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PeerJ. 2019 Apr 29;7:e6224. doi: 10.7717/peerj.6224. eCollection 2019.

Genetic differentiation in the southern population of the Fathead Minnow Pimephales promelas Rafinesque (Actinopterygii: Cyprinidae).

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Programa Institucional de Doctorado en Ciencias Biológicas, Facultad de Biología, Universidad Michoacana de San Nicolás de Hidalgo, Morelia, Michoacán, México.
Laboratorio de Biología Acuática, Facultad de Biología, Universidad Michoacana de San Nicolás de Hidalgo, Morelia, Michoacán, México.
Laboratorio Nacional de Análisis y Síntesis Ecológica para la Conservación de Recursos Genéticos de México, Escuela Nacional de Estudios Superiores, Unidad Morelia, Universidad Nacional Autónoma de México, Morelia, Michoacán, México.
Laboratorio de Ictiología, Centro de Investigaciones Biológicas, Universidad Autónoma del Estado de Morelos, Cuernavaca, Morelos, México.


The North American cyprinid Pimephales promelas is a species with a wide distribution range, occurring in distinct hydrographic basins in Mexico, Canada, and the United States. Previous morphological and meristic analyses of P. promelas concluded that at least three subspecies exist in the midwestern and northeast region of the United States. No studies have been carried out on the Mexican population of P. promelas, but the findings of cryptic diversity in United States populations of this species, as well as in other codistributed fish species in Mexico could be an indication that Mexican populations of P. promelas consist of cryptic species. Using the mitochondrial gene cyt b and the first intron of the S7 ribosomal protein-coding nuclear gene we carried out phylogenetic and phylogeographic analyses of populations of P. promelas across its distribution range in northwestern Mexico. Using this information were analyzed the structure and differentiation level between populations of P. promelas from distinct river basins in the region in identifying cryptic diversity. Twenty-four sequences were obtained for cyt b, and 30 for S7, which included the two heterozygous alleles. The results revealed the existence of four well-differentiated lineages: (1) Yaqui in the Pacific slope; (2) Santa Maria, and (3) Casas Grandes in the Guzman Basin; and (4) Nazas+Conchos in Chihuahua state. This challenges the current taxonomy of P. promelas. Differences in the relationships between markers and the small sample size for the Santa Maria population (n = 1), indicate that our results must be corroborated with more data and morphological analyses. Biogeographic analysis of these findings suggest that the evolutionary history of P. promelas is associated with the fragmentation of the ancestral Rio Grande river system since Miocene in northwestern Mexico consistent with findings for codistributed fish species.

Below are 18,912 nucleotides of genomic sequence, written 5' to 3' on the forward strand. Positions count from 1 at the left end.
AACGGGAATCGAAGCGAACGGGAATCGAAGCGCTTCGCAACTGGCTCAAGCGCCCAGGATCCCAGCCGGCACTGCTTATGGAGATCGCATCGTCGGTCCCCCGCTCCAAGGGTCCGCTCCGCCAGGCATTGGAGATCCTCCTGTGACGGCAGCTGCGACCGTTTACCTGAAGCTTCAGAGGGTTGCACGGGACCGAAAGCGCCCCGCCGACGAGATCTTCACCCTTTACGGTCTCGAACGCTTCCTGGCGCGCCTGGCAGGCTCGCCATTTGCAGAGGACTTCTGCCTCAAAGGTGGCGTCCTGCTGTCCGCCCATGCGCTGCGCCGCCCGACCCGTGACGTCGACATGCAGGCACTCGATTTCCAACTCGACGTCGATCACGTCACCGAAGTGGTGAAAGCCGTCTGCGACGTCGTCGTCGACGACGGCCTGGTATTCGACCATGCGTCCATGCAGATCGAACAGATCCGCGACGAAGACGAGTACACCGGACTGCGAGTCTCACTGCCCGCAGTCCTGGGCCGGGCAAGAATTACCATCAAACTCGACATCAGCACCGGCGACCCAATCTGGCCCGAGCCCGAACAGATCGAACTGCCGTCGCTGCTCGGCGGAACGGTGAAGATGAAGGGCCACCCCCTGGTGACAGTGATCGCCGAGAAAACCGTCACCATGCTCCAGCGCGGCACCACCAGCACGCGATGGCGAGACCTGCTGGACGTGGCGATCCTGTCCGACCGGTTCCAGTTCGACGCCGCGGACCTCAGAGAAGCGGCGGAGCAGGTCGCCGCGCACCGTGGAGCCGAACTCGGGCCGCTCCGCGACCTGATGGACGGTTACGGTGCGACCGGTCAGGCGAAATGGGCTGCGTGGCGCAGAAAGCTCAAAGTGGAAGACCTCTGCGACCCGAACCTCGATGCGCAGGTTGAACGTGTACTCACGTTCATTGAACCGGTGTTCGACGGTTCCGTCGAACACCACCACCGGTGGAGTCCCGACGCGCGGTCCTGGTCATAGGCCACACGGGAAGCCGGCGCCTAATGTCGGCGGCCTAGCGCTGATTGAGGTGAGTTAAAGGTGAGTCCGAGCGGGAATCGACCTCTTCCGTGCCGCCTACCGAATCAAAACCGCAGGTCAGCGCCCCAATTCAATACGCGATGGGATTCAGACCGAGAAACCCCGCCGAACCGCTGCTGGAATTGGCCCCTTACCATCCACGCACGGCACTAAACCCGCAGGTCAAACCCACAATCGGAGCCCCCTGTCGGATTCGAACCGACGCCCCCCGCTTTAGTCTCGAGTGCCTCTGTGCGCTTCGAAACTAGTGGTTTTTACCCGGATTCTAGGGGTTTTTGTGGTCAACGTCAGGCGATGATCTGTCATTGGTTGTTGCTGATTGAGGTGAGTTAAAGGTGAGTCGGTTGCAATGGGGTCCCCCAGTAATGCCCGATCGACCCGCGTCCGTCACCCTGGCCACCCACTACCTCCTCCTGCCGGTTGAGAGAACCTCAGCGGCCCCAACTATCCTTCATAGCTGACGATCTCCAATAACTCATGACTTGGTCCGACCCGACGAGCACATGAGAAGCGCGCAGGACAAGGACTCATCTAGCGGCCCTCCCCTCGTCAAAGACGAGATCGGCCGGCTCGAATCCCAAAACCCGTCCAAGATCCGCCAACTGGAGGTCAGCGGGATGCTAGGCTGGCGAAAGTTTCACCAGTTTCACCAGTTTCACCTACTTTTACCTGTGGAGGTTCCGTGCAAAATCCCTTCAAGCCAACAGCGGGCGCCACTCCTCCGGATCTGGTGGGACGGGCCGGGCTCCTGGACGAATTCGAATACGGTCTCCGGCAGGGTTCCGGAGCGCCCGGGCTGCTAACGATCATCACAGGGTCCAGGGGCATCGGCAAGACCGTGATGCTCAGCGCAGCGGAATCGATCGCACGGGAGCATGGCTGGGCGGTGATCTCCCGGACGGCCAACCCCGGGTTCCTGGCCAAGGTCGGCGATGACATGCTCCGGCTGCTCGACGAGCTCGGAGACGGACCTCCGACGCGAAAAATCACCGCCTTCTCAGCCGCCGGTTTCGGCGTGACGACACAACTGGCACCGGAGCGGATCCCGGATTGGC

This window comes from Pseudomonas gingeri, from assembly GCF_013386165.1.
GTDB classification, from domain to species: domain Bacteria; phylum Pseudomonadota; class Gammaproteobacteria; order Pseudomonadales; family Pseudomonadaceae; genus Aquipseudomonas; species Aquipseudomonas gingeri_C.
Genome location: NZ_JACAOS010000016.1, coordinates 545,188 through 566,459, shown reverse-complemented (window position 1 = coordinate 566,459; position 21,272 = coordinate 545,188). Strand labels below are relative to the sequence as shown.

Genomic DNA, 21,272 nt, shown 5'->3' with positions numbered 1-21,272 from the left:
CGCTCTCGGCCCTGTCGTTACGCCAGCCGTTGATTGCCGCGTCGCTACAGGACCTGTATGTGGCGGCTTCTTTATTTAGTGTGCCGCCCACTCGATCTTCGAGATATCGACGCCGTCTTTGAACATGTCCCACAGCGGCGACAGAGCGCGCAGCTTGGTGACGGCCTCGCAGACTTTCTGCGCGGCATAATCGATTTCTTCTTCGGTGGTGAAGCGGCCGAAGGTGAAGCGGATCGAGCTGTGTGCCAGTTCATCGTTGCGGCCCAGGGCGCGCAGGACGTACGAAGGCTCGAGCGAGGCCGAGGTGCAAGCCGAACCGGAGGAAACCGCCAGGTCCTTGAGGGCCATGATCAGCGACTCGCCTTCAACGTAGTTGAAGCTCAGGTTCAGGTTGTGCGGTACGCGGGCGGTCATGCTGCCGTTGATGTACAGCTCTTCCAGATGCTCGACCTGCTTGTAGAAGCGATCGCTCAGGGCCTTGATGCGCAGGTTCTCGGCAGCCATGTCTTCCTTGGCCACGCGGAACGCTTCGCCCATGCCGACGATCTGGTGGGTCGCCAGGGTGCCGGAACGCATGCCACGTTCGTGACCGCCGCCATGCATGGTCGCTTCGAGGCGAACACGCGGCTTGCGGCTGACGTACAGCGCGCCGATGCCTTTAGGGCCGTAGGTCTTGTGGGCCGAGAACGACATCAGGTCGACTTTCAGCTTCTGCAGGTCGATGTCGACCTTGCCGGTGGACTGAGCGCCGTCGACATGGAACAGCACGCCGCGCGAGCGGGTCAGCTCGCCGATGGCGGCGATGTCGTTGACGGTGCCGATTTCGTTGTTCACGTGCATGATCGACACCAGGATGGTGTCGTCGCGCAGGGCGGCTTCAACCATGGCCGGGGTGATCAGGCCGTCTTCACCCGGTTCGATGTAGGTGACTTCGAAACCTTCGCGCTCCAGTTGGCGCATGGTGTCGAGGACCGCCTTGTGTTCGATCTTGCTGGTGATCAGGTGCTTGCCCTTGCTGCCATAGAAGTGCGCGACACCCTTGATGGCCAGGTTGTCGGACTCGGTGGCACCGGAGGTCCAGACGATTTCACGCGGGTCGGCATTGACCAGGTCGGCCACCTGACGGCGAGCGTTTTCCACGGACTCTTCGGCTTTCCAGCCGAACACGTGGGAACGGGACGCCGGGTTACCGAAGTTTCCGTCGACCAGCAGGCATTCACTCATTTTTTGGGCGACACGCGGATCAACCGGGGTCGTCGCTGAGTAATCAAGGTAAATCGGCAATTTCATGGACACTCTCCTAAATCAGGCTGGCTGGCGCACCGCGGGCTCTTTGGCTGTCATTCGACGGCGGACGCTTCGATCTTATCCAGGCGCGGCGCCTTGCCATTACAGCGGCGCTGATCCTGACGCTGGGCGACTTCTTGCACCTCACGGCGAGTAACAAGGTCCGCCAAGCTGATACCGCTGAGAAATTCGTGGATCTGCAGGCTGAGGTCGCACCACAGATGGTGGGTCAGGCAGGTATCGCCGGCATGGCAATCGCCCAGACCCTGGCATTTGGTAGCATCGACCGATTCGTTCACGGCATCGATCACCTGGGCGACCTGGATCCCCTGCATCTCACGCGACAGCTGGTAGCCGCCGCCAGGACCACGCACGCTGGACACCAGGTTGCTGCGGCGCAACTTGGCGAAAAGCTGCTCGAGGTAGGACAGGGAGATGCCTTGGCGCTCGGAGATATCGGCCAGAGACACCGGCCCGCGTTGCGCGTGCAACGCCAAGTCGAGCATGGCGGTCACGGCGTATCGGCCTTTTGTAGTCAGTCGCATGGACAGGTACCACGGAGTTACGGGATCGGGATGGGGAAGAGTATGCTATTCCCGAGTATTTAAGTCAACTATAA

Genetic lineages; Mesa del Norte; Mexico

Conflict of interest statement

The authors declare there are no competing interests.

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